UK livestock farming 'a solution' to climate crisis

NFU president Minette Batters explains that the UK is already producing some of the most climate-friendly beef and lamb in the world
NFU president Minette Batters explains that the UK is already producing some of the most climate-friendly beef and lamb in the world

UK livestock farming is 'part of a solution' to the environmental crisis and the vast majority of farmers are ready to take action to combat it.

Dozens of university representatives met with the NFU to hear how sourcing British beef and lamb can play an important role in tackling climate change.

The 40 delegates heard from a variety of speakers including Dr Michelle Cain, University of Oxford, Professor Michael Lee, Rothamsted Institute, Professor Judy Buttriss, British Nutrition Foundation and Shropshire beef farmer James Evans.

They explained why 'over-simplistic reporting' of beef and lamb farming could, if taken to extremes, actually make the climate and environmental problem worse.



The BBC's recent broadcast of its controversial programme ‘Meat: A Threat To Our Planet?’ is seen as one example of this.

The documentary looked at the environmental issues stemming mainly from US intensive beef systems, but British farmers said the reality in the UK is different - highlighting that 'not all beef is the same'.



The speakers gave evidence as to why greenhouse gas emissions are not a black and white issue, especially when it comes to livestock production.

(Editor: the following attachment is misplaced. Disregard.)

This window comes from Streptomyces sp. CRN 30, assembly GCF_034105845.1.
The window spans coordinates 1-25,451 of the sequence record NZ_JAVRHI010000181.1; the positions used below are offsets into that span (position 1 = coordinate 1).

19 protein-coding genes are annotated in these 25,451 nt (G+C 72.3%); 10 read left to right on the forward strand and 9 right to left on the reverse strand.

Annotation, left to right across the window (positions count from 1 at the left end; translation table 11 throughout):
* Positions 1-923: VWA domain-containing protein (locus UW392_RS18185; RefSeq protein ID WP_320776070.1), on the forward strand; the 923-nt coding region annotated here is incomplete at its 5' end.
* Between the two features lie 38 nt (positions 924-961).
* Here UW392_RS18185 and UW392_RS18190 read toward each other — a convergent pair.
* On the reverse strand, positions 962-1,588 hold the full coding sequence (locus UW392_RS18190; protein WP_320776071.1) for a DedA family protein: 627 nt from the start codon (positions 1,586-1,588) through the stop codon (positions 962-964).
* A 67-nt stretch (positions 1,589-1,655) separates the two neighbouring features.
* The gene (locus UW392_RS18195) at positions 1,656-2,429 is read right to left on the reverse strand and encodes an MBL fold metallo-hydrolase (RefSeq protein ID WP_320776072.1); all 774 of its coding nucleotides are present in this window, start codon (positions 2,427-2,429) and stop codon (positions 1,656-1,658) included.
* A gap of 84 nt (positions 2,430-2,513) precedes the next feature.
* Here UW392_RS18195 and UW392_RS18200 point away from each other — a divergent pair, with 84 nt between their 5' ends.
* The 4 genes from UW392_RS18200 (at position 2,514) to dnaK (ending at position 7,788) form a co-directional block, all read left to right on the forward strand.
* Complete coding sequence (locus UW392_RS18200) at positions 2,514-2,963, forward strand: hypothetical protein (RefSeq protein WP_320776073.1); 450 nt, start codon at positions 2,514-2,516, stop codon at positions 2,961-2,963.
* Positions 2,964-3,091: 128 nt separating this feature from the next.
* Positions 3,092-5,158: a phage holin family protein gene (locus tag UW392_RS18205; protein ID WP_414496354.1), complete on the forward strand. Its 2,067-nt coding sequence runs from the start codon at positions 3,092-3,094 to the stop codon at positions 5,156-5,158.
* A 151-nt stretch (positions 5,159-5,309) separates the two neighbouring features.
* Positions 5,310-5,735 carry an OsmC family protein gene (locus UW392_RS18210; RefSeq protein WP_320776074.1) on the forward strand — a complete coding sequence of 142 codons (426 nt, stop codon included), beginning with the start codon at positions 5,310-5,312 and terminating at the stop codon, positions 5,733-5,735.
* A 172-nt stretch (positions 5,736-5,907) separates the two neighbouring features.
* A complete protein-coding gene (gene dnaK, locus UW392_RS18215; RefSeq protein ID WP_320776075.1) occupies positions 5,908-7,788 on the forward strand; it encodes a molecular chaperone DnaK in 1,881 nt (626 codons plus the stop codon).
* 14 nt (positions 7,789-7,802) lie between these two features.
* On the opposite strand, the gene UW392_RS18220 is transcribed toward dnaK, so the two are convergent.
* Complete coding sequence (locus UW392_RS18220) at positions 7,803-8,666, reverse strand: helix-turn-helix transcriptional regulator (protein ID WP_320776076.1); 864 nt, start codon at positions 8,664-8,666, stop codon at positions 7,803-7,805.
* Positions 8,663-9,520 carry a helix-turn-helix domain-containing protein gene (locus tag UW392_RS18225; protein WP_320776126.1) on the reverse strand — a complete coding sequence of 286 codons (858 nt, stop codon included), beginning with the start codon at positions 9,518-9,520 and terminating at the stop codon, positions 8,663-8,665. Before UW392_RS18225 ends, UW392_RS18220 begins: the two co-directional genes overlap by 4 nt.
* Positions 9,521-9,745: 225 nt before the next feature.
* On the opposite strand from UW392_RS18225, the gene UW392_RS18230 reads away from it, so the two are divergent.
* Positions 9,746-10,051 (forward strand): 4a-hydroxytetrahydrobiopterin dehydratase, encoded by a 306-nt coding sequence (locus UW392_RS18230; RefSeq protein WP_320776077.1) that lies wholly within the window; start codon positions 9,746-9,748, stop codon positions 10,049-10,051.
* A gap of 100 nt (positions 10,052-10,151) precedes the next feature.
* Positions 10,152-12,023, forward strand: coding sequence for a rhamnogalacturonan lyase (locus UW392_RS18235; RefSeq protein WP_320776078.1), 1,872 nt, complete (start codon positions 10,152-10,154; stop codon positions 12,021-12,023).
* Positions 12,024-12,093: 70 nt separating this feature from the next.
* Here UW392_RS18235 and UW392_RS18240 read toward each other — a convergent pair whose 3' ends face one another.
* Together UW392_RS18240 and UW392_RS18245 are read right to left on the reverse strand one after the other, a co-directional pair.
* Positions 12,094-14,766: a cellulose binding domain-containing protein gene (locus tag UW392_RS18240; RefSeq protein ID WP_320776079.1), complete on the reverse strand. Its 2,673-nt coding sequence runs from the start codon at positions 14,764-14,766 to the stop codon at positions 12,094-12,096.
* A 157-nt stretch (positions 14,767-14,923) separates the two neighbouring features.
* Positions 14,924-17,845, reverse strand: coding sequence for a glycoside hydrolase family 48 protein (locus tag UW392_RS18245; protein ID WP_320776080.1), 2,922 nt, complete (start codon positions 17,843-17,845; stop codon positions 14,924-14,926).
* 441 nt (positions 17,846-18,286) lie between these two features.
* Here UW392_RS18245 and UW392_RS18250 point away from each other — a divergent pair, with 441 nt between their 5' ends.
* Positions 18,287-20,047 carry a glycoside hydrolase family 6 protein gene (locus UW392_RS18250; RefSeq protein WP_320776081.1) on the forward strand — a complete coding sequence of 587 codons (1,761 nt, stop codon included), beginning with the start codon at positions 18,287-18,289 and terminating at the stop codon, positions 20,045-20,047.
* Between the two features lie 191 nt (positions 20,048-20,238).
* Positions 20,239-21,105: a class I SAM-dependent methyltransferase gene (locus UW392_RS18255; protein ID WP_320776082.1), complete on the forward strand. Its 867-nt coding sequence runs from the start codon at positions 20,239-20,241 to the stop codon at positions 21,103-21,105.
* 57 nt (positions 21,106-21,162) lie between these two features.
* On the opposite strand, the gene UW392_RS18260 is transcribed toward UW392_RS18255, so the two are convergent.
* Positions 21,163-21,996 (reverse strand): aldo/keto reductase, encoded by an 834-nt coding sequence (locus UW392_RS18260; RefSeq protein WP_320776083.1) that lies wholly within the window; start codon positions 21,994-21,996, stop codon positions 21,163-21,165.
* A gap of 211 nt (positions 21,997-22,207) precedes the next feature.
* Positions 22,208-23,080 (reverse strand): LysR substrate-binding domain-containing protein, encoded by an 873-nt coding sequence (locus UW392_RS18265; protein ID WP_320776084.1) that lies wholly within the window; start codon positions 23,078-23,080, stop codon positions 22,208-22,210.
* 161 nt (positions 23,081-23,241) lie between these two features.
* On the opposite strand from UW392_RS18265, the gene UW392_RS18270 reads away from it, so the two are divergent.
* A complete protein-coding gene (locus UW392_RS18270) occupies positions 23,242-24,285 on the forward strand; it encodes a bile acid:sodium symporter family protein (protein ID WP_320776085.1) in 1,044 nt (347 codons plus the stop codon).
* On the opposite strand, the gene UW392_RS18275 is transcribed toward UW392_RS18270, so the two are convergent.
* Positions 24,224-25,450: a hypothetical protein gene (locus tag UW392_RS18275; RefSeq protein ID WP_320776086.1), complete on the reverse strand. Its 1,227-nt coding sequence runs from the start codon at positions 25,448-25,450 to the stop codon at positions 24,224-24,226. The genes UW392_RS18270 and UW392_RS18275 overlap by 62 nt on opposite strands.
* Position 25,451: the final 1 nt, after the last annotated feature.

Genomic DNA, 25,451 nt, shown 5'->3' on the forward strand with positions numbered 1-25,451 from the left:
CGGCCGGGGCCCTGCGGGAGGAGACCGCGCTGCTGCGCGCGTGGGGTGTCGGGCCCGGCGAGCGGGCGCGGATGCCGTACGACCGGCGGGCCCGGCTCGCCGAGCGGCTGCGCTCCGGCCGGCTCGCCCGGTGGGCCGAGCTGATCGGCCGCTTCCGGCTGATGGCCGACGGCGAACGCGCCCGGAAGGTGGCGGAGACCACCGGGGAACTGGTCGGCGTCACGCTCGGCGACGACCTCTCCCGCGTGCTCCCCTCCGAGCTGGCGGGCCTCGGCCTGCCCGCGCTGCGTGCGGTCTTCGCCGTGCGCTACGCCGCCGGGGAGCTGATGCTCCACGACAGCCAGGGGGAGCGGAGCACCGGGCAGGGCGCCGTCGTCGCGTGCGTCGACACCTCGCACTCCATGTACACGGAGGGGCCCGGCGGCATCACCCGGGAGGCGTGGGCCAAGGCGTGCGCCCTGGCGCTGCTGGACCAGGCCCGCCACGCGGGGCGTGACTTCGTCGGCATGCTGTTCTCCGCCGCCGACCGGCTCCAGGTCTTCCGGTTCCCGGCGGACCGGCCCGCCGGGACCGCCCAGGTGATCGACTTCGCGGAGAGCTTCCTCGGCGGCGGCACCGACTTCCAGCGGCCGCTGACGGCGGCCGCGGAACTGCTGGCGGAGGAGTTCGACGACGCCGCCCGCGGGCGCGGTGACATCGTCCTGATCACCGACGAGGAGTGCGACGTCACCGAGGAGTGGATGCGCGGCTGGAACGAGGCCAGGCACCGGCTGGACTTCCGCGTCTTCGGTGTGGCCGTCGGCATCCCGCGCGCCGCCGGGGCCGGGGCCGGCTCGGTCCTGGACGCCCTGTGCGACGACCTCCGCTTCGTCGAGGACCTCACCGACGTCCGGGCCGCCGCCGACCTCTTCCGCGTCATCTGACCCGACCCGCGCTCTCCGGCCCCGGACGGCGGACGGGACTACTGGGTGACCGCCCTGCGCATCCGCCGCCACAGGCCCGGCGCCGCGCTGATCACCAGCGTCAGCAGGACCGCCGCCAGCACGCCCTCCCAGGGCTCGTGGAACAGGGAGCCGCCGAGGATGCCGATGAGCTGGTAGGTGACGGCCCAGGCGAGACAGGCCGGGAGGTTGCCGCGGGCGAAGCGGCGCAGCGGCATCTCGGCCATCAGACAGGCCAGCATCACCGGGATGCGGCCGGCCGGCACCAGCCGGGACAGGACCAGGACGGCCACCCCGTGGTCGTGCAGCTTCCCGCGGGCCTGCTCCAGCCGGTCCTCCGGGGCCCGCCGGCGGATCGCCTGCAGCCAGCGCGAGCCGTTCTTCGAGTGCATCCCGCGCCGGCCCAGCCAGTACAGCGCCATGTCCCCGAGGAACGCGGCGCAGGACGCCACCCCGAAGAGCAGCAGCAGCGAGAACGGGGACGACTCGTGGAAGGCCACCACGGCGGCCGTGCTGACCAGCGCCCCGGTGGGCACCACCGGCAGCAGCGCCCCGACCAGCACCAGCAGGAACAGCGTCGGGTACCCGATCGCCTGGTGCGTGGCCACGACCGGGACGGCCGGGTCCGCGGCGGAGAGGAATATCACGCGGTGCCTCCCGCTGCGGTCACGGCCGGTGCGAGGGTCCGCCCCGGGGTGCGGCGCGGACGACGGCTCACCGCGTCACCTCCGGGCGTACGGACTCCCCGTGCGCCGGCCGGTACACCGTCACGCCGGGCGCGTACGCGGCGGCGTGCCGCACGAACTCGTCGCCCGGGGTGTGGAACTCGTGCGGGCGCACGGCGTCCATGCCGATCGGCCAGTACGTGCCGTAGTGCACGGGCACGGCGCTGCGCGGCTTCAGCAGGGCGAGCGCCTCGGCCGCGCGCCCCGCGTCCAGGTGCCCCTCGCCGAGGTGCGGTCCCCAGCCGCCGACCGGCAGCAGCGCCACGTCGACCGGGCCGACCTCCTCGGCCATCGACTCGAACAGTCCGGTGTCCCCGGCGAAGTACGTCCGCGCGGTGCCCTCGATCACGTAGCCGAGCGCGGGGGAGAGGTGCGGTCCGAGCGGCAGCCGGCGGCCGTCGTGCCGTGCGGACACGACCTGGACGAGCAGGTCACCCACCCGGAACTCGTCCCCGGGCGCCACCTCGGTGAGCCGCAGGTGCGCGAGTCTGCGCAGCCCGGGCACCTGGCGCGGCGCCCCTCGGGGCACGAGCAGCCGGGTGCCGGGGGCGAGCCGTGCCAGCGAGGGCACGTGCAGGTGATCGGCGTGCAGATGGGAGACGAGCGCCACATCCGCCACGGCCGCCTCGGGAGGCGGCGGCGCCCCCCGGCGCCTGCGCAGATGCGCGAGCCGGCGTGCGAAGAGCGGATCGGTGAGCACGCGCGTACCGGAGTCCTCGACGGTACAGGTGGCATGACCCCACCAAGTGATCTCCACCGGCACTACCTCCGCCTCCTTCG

Delegates also heard about the UK’s looming dietary deficiency crisis and the role red meat plays in providing the body with important nutrients – nutrients that would be difficult to achieve in other diets.

Minette Batters, the union's president, chaired the discussion and explained that the UK is already producing some of the most climate-friendly beef and lamb in the world.

“The world is crying out for a leader in sustainable food production and British farmers are ready to take this opportunity.

“As this event has made clear, food sustainability is a complex issue. We need to consider the wider implications of our diets, look at the nuances of the metrics used to determine environmental impact, and question the sourcing of all of our food, not just our meat products.

“For universities, the question they should be asking is not whether they should be serving meat or not, but where has it been produced, and to what environmental and animal welfare standards?”

The issue of climate change is becoming an increasingly important subject for the UK farming industry.



A new survey by McDonald's UK and Map of Ag, released on Thursday (28 November), shows that 85% of farmers feel responsible as an industry to take action.

Over one-third (39%) of farmers are already rolling out innovative measures like using renewable energies by installing solar panels and erecting wind turbines, upgrading to more efficient machinery and modernising farming practices.

A further 20 percent will roll out climate-friendly initiatives within the next two years.